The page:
Atonement. At-one-ment. Becoming one. Becoming whole. Becoming all of a peace. This Yom Kippur I came to realize that a Jewish identity resonates strongly within me. It always will. I also realized that within the framework of god-as-oneness, the greatest influence Judaism has over me has little to do with how I might relate to a personal god, and almost everything to to with how I relate to myself, to others, to the world around me.

I have done violence to this world. To its connectivity. To its shalom.

I have isolated myself from the those I love the most. I have distanced myself from those whom I should be closest to. People are people through other people. True-to-selfness (identity? honesty?) is a muscle we must exercise, and I realize this muscle has grown weak recently. Allowing, even encouraging this distance, this atrophy of self-through-others is a violation of shalom. Atonement must always be an act of love. Love for the world, for people in it, for the beings we are in the process of becoming, and for the very process of becoming beings capable of sanctifying the world through kindness, grace, awareness, connection.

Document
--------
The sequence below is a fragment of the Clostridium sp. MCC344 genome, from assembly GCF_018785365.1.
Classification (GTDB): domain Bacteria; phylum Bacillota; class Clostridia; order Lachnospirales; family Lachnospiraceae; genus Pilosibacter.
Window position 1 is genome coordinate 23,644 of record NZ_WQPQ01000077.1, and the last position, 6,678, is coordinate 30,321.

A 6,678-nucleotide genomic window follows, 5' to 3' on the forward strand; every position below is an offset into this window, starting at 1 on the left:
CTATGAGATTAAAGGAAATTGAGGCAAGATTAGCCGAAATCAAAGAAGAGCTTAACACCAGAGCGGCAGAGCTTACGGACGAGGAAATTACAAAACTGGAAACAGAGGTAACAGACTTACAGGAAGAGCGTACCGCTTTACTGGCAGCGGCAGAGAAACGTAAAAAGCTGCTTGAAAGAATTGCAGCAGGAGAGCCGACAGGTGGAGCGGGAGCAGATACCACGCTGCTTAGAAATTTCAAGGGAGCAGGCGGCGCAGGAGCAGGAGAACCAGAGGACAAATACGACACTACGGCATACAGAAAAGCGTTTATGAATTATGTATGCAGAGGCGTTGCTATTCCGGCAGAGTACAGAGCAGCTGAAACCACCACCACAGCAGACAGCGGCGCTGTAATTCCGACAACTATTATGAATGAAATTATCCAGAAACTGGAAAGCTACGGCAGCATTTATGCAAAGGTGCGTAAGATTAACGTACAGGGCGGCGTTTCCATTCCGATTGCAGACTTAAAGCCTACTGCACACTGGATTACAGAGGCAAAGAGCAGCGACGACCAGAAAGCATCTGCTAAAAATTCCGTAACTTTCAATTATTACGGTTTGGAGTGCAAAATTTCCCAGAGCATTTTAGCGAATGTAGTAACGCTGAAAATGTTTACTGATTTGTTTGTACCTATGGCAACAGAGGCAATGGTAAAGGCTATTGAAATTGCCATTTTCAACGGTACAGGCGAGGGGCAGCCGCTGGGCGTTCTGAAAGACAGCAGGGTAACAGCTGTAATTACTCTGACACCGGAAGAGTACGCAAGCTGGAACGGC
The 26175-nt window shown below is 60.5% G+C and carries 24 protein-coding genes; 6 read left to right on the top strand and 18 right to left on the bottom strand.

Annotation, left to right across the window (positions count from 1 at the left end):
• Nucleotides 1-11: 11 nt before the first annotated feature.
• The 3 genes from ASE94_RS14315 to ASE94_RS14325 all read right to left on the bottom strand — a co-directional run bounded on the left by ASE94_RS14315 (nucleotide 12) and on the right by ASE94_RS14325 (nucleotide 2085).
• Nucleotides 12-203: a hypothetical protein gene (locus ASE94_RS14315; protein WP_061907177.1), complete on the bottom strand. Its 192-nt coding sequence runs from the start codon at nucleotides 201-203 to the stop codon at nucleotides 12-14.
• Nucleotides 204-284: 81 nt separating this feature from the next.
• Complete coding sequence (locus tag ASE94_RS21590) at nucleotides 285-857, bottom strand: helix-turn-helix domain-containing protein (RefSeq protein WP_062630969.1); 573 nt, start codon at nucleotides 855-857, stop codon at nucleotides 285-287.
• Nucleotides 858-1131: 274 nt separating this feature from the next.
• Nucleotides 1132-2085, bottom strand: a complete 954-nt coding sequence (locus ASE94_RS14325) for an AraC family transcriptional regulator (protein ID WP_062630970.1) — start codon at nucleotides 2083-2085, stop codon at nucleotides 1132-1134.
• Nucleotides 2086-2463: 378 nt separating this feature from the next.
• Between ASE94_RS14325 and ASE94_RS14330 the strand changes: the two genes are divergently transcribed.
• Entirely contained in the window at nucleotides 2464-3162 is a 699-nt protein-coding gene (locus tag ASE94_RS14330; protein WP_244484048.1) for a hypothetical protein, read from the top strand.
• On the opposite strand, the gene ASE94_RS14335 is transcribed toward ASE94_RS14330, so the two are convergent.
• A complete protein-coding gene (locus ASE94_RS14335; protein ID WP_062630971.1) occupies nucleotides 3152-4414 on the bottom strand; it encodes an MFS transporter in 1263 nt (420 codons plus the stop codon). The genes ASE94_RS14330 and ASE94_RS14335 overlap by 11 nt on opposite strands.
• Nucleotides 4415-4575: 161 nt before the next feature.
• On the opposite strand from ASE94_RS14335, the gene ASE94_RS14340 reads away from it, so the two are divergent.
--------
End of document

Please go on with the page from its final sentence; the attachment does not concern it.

Not ever fully knowing how we fit in the world, what is the sanest thing we can do? The sanest thing in the world is to love outright.

I feel as though an enormous load has been lifted from my shoulders.

At-One-Ment. It is so beautiful. I weep tears of love and awe as I consider its loveliness, its wholeness.

There seems to be a pretty broad consensus that the year really seems to start around now.

Shanah Tovah everyone.




  1. Beautiful post, as yours so often are.
    I have found myself in a similar position of spirituality through estrangement. Though I was brought up catholic, I mostly just went through the motions and eventually distanced myself outright. Lately, though, I catch myself pondering spiritual matters more as they relate to the way people treat one another and less as they are prescribed by some set of rules or dogma.